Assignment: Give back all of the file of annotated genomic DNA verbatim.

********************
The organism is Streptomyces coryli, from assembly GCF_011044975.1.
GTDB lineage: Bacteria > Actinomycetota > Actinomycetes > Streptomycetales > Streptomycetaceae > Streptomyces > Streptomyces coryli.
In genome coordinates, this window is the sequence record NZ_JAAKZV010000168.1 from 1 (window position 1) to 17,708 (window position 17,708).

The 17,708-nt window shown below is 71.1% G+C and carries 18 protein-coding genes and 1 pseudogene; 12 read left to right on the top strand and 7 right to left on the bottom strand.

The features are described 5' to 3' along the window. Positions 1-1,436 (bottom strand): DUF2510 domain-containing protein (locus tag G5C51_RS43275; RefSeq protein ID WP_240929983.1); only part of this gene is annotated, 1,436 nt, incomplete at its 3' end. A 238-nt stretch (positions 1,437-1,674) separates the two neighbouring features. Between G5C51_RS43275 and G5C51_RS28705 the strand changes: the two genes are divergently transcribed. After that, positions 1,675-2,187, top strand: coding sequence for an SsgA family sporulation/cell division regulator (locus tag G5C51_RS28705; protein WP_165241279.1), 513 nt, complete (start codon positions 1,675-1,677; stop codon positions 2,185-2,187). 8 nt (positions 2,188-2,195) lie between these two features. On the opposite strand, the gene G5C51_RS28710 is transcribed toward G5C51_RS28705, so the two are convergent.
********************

The organism is Streptomyces coryli, from assembly GCF_011044975.1.
GTDB lineage: Bacteria > Actinomycetota > Actinomycetes > Streptomycetales > Streptomycetaceae > Streptomyces > Streptomyces coryli.
In genome coordinates, this window is the sequence record NZ_JAAKZV010000168.1 from 1 (window position 1) to 17,708 (window position 17,708).

The 17,708-nt window shown below is 71.1% G+C and carries 18 protein-coding genes and 1 pseudogene; 12 read left to right on the top strand and 7 right to left on the bottom strand.

The features are described 5' to 3' along the window. Positions 1-1,436 (bottom strand): DUF2510 domain-containing protein (locus tag G5C51_RS43275; RefSeq protein ID WP_240929983.1); only part of this gene is annotated, 1,436 nt, incomplete at its 3' end. A 238-nt stretch (positions 1,437-1,674) separates the two neighbouring features. Between G5C51_RS43275 and G5C51_RS28705 the strand changes: the two genes are divergently transcribed. After that, positions 1,675-2,187, top strand: coding sequence for an SsgA family sporulation/cell division regulator (locus tag G5C51_RS28705; protein WP_165241279.1), 513 nt, complete (start codon positions 1,675-1,677; stop codon positions 2,185-2,187). 8 nt (positions 2,188-2,195) lie between these two features. On the opposite strand, the gene G5C51_RS28710 is transcribed toward G5C51_RS28705, so the two are convergent.